One of the strengths of the behaviourist approach is that it only focuses on behaviour and behaviours that can be observed and manipulated. Consequently this approach has proved itself to be useful in experiments where behaviour can be observed and manipulated for desired effects such as the experiment Burrhus Frederic Skinner conducted on rats, manipulating them to press buttons and levers until they are given food and the experiment Ivan Petrovich Pavlov conducted on dogs where he manipulated them to salivate to the ringing of a bell, rather than to food.
The behaviourist approach also concentrates on ‘here and now’ and what can be seen, rather than exploring a person’s past like the psychodynamic approach does. This is an advantage because it is not concerned with what cannot be seen and what happened in the past and many people do not know and believe that their past causes behaviour and personalities in their later life, and many people the think removing the undesirable behaviour is more important than understanding the causes of the behaviour.
On the other hand, a disadvantage of the behaviourist approach is that the theories are too deterministic as behaviourists believe that our behaviour is determined only by environmental effects such as classical conditioning and operant conditioning which is a disadvantage as behaviour can be indeterministic and there can be no causes for it. It also undermines the amount of free will a person has and doesn’t consider that ever human can make choices about their behaviours and have moral responsibility for their behaviour which is a deficiency in the approach as a person can choose to change their behaviour and personality at any given moment and the environment doesn’t have to effect their decision.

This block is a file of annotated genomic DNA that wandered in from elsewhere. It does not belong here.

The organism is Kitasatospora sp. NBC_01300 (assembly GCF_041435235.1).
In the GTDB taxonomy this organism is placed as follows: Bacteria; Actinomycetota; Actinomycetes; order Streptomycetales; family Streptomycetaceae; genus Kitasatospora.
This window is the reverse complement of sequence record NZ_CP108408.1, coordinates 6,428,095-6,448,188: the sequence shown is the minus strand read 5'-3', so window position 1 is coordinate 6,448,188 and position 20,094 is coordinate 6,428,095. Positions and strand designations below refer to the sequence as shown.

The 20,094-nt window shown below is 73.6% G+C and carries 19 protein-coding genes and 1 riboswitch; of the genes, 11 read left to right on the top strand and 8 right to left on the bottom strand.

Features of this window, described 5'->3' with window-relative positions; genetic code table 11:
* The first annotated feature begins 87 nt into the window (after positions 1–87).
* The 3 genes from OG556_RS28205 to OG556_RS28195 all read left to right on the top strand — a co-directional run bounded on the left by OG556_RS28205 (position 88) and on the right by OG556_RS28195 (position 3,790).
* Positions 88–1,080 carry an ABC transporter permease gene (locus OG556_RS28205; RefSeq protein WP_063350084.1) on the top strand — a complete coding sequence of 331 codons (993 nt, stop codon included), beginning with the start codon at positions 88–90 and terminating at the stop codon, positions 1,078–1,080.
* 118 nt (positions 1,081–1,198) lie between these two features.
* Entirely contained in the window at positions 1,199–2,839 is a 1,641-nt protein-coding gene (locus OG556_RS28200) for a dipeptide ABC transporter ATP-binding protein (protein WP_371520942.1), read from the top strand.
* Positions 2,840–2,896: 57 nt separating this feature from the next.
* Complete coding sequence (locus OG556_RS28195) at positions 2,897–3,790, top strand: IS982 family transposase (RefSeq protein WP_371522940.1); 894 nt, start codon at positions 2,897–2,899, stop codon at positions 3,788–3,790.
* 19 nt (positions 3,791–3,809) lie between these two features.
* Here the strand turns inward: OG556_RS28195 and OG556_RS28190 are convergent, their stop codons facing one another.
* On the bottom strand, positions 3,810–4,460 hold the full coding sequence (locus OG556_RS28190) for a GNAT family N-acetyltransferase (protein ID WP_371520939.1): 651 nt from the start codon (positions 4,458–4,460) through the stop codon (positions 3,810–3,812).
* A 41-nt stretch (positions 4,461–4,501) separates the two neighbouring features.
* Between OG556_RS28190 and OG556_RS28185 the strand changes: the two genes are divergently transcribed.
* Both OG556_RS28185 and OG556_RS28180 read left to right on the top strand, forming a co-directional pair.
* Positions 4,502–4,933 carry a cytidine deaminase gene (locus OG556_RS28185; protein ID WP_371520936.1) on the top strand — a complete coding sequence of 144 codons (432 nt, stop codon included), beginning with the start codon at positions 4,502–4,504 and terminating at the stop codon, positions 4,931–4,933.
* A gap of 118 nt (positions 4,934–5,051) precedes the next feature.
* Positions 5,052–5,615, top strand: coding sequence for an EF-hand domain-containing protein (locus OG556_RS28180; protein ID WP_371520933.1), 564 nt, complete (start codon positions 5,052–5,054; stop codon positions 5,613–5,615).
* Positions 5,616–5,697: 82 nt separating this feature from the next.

Also, the behaviourist approach emphasises too much on nurture. It focuses only on the environment effects on a person, so it completely ignores effects nature can have on a purpose and disregards genetics as an explanation of behaviour which is a disadvantage as behaviour can be altered and modified by nature every day in different ways like where a person lives, where they visit, even what bus route they take etc. Furthermore, a question often put to behaviourists is ‘If learning is the only factor that makes us who we are, then we should all be capable of becoming whatever we want to be’ and many behaviourists cannot justify this question properly, the bottom line is that there are many different factors affecting our abilities other than learning.
In addition, the theories of behaviourism have been mainly tested on animals so the findings may not completely apply to human behaviour, which is much more a lot more complex.